Best Villain - 2008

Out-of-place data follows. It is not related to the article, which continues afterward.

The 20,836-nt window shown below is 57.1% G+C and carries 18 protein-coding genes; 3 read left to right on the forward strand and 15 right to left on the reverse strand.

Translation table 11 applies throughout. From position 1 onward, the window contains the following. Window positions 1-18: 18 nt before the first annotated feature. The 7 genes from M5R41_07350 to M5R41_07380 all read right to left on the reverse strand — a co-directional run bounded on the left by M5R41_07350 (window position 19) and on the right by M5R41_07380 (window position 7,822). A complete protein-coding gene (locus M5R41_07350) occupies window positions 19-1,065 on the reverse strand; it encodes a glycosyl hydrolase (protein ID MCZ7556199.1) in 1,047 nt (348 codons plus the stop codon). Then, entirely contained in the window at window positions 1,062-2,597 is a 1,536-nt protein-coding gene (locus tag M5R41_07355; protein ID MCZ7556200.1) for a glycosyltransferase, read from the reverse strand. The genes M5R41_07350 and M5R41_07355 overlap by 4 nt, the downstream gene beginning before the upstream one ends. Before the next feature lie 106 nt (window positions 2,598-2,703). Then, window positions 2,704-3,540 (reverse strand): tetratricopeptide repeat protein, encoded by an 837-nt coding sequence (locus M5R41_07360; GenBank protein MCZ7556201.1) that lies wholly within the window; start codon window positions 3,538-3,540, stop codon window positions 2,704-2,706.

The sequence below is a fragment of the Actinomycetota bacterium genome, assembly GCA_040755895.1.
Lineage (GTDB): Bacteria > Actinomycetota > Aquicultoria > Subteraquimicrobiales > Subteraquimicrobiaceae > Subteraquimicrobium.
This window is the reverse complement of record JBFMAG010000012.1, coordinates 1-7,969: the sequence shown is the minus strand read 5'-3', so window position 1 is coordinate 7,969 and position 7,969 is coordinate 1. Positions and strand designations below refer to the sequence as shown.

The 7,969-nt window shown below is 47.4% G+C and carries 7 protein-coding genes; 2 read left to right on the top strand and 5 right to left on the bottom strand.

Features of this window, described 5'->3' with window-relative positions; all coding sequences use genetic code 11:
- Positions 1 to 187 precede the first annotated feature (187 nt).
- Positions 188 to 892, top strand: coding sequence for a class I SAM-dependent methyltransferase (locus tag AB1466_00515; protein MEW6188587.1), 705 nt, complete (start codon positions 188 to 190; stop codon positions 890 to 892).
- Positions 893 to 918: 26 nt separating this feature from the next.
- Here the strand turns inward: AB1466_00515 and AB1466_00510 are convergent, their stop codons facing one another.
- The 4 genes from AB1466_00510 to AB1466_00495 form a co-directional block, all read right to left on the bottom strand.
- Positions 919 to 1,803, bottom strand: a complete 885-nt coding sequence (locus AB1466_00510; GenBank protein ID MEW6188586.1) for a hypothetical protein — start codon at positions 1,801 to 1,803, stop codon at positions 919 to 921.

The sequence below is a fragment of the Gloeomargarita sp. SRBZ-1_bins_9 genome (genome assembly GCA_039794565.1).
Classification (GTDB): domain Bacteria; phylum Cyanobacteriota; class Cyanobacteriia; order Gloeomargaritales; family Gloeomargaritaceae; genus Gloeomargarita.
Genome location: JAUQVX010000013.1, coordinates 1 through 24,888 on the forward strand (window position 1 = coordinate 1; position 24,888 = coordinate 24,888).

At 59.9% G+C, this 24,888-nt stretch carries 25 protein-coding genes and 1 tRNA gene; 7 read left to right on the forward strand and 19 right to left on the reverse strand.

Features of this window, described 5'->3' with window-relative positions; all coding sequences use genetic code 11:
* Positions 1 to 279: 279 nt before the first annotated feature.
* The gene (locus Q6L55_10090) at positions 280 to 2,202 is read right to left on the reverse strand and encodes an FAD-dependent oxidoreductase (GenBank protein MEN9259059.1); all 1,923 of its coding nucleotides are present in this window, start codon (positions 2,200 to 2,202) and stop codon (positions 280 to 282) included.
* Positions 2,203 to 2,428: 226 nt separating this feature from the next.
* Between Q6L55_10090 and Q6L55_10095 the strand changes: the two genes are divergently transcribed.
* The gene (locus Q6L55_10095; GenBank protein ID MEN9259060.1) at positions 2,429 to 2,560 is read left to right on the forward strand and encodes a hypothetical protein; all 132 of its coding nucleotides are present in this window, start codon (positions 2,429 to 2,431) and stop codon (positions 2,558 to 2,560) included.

Before Megan Meier hanged herself, Waterford Crystal Drive was just another cookie-cutter patch of suburbia weaving through Dardenne Prairie. Lori Drew and Tina Meier were two working moms living four doors apart, whose daughters shared a typical teenage relationship: hot one day, cold the next. The MySpace "friendship," if one could call it that, kindled between Megan and a boy named "Josh Evans" in September 2006 changed everything. For Josh was no boy, but a made-up character created in part by Lori Drew, who one fateful day suggested to Megan that the world would be a better place without her. That was the day that Megan fatally strung herself to a closet organizer with a new cloth belt from Old Navy, the day that Waterford Crystal Drive acquired an extraordinary legacy. At first it was just the Meiers and the neighbors who suspected that Drew's involvement in the MySpace account had something to do with Megan's death. The rest of the world (literally) didn't find out for a whole year — after the district attorney decided he didn't have a crime to prosecute, and upon which time Tina Meier took her case to the media. Lori Drew was immediately tarred and feathered. People from all over the world called St. Charles County Prosecuting Attorney Jack Banas to complain of his decision. Somebody lugged a brick through Drew's kitchen window. Somebody else shot up the side of her house with paintballs. She was vilified on blog after blog, in forum after forum, online. Boycotts against her advertising business were suggested. All the while Drew hunkered down. She never once spoke out. In May a federal prosecutor in Los Angeles indicted Drew on four counts of conspiracy and fraudulent access to another person's computer. Each count carries a maximum penalty of five years in prison. Attorneys say this is no cookie-cutter crime: No other case like it has ever been brought to justice. Awaiting trial, Drew is out on bond, but gone from Waterford Crystal Drive, probably forever.